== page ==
Inouye explained that Super Mario Run, for example, was launched for Apple’s iOS in late 2016 prior to the launch of the Switch in March 2017, while the Android version of the game appeared around the same time as the Switch.
“Mobile in this case was pushed as a way to leverage Nintendo’s IP onto a new platform to expand the business and reassure investors that the company had a diversified plan in case things didn’t go as expected with the Switch,” he said.
Ultimately the Switch has performed very well, Inouye continued, and it is allowing Nintendo to focus its efforts on its core businesses.
“The company isn’t abandoning mobile gaming but adjusting its priorities,” he said.
Inouye acknowledged, though, that Nintendo’s performance in the mobile market was a checkered one.
It had a mega hit with Pokemon Go, but for the most part, Inouye pointed out that the company chose to release game types similar to others in the crowded mobile game space.
“That meant relying on its brand awareness to drive downloads,” he explained.
Brand awareness would be strongest with Nintendo’s core base, but many in that base had brand expectations.
“These users more strongly associate these franchises with Nintendo’s consoles so the company had to balance monetization on mobile and expectations from its core user base, who may be less accustomed to — or open to — microtransactions, or pay-to-play or win models,” Inouye said.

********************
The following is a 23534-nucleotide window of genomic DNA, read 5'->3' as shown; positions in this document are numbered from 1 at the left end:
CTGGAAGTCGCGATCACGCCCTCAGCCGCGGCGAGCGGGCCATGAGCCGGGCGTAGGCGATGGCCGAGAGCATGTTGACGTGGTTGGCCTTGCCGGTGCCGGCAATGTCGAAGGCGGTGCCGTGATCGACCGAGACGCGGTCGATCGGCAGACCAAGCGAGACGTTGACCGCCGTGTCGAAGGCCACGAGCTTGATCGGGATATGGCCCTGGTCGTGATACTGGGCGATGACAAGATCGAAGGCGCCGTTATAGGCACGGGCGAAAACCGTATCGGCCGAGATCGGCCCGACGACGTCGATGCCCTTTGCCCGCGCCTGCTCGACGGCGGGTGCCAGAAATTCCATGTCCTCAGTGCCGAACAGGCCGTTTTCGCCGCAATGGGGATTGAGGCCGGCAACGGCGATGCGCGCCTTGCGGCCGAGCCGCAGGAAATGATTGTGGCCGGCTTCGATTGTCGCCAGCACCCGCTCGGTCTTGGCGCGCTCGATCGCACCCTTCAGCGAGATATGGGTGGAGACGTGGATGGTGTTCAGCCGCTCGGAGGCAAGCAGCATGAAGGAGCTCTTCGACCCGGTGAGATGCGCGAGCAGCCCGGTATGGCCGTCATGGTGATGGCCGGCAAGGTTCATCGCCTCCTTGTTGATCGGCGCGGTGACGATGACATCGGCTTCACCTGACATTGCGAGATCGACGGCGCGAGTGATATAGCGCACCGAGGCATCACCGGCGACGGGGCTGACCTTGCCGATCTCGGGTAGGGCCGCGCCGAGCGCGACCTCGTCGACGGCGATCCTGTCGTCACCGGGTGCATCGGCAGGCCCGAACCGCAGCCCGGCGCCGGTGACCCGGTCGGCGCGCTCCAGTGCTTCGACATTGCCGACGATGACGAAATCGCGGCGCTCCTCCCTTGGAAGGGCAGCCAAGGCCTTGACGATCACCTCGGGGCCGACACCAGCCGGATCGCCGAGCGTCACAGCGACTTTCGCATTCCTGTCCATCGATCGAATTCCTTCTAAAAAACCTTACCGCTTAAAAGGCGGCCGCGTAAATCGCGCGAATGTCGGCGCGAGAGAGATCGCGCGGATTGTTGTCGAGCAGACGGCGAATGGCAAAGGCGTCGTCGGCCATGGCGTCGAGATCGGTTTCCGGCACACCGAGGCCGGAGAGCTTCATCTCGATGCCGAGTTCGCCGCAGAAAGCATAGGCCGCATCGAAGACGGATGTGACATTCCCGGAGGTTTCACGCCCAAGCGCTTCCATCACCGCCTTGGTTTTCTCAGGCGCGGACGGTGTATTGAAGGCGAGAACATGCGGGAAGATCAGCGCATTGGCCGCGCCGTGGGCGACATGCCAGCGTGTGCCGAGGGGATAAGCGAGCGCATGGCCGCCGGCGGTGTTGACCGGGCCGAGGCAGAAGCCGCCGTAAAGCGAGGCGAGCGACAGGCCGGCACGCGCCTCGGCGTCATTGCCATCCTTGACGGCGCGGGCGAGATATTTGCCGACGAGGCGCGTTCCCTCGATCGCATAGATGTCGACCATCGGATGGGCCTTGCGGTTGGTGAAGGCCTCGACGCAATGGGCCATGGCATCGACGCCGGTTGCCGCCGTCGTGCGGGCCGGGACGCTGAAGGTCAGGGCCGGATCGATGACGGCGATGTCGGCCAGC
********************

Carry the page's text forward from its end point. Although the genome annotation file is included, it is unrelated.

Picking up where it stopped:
“I would also posit that some of Nintendo’s key franchises like Mario have less global appeal than they did during the 80s and 90s,” he added.
“That contrasts with something like Pokemon, which is associated with Nintendo’s consoles, but also has animated content as well,” he said. “Pokemon Go was relatively innovative in the mobile gaming space when it launched.”
Nintendo’s rocky experience in the mobile market doesn’t seem to have hurt its overall performance. During the quarter ending in March, the company made US$3.3 billion in operating profit, a 41 percent jump from a year ago and the highest in nine years.
“While the mobile gaming space generates quite a bit of revenue, the freemium business model carries two major risks,” Hanich observed.
Those risks include regulators clamping down on certain exploitative monetization strategies and the freemium model hurting Nintendo’s child-friendly brand.
“By focusing on the console space specifically,” Hanich said, “Nintendo retains control over its brand image and doesn’t need to sacrifice any of its revenue to Apple or Google’s storefronts.”
While protecting that family-friendly image is important to Nintendo, how important, though, may depend on the success or failure of the next new product.
“Nintendo has a brand to maintain in terms of being family friendly, but if you look at the gaming titles arriving to the Nintendo Switch, the company is targeting a wider audience than younger individuals alone, so things here could change to some degree,” Inouye said.
“In the meantime,” he continued, “there could still be some reticence when pushing business models that might be perceived as addicting or viewed as a type of gambling, but if the Nintendo Switch hadn’t been successful, I would imagine Nintendo would more actively push monetization in its mobile titles.”